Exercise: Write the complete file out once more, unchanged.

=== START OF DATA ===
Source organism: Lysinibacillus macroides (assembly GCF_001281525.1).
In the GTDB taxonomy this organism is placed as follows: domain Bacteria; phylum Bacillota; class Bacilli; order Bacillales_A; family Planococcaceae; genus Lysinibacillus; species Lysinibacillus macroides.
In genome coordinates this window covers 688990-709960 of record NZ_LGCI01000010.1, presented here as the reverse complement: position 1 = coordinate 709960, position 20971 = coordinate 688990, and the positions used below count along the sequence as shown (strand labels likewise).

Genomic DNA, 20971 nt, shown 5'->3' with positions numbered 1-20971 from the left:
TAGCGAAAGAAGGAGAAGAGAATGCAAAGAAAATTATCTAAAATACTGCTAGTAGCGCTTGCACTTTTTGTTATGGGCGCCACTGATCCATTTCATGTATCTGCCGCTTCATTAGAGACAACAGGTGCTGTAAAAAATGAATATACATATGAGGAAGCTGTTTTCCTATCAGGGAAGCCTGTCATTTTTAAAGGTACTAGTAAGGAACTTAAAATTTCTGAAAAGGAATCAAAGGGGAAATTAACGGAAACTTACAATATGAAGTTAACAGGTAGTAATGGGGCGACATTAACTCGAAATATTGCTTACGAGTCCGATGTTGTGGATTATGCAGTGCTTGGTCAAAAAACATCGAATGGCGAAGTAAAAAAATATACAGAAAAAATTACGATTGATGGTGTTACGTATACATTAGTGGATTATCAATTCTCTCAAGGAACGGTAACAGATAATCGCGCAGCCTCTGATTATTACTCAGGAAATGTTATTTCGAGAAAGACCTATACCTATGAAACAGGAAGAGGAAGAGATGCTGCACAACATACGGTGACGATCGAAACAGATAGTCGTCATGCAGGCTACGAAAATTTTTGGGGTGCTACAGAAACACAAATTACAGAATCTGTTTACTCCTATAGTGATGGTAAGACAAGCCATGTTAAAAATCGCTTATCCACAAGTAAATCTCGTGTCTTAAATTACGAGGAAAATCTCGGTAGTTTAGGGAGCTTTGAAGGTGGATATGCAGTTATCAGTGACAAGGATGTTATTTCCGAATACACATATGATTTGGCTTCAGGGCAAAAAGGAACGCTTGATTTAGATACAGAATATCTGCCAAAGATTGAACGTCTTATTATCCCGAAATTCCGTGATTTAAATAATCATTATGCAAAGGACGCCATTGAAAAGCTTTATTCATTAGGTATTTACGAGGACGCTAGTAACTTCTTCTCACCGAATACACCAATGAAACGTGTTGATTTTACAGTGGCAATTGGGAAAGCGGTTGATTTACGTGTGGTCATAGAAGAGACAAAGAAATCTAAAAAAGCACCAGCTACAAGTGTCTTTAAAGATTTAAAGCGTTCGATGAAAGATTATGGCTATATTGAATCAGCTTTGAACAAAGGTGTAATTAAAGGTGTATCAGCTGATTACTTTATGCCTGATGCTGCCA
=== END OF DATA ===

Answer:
Source organism: Lysinibacillus macroides (assembly GCF_001281525.1).
In the GTDB taxonomy this organism is placed as follows: domain Bacteria; phylum Bacillota; class Bacilli; order Bacillales_A; family Planococcaceae; genus Lysinibacillus; species Lysinibacillus macroides.
In genome coordinates this window covers 688990-709960 of record NZ_LGCI01000010.1, presented here as the reverse complement: position 1 = coordinate 709960, position 20971 = coordinate 688990, and the positions used below count along the sequence as shown (strand labels likewise).

Genomic DNA, 20971 nt, shown 5'->3' with positions numbered 1-20971 from the left:
TAGCGAAAGAAGGAGAAGAGAATGCAAAGAAAATTATCTAAAATACTGCTAGTAGCGCTTGCACTTTTTGTTATGGGCGCCACTGATCCATTTCATGTATCTGCCGCTTCATTAGAGACAACAGGTGCTGTAAAAAATGAATATACATATGAGGAAGCTGTTTTCCTATCAGGGAAGCCTGTCATTTTTAAAGGTACTAGTAAGGAACTTAAAATTTCTGAAAAGGAATCAAAGGGGAAATTAACGGAAACTTACAATATGAAGTTAACAGGTAGTAATGGGGCGACATTAACTCGAAATATTGCTTACGAGTCCGATGTTGTGGATTATGCAGTGCTTGGTCAAAAAACATCGAATGGCGAAGTAAAAAAATATACAGAAAAAATTACGATTGATGGTGTTACGTATACATTAGTGGATTATCAATTCTCTCAAGGAACGGTAACAGATAATCGCGCAGCCTCTGATTATTACTCAGGAAATGTTATTTCGAGAAAGACCTATACCTATGAAACAGGAAGAGGAAGAGATGCTGCACAACATACGGTGACGATCGAAACAGATAGTCGTCATGCAGGCTACGAAAATTTTTGGGGTGCTACAGAAACACAAATTACAGAATCTGTTTACTCCTATAGTGATGGTAAGACAAGCCATGTTAAAAATCGCTTATCCACAAGTAAATCTCGTGTCTTAAATTACGAGGAAAATCTCGGTAGTTTAGGGAGCTTTGAAGGTGGATATGCAGTTATCAGTGACAAGGATGTTATTTCCGAATACACATATGATTTGGCTTCAGGGCAAAAAGGAACGCTTGATTTAGATACAGAATATCTGCCAAAGATTGAACGTCTTATTATCCCGAAATTCCGTGATTTAAATAATCATTATGCAAAGGACGCCATTGAAAAGCTTTATTCATTAGGTATTTACGAGGACGCTAGTAACTTCTTCTCACCGAATACACCAATGAAACGTGTTGATTTTACAGTGGCAATTGGGAAAGCGGTTGATTTACGTGTGGTCATAGAAGAGACAAAGAAATCTAAAAAAGCACCAGCTACAAGTGTCTTTAAAGATTTAAAGCGTTCGATGAAAGATTATGGCTATATTGAATCAGCTTTGAACAAAGGTGTAATTAAAGGTGTATCAGCTGATTACTTTATGCCTGATGCTGCCA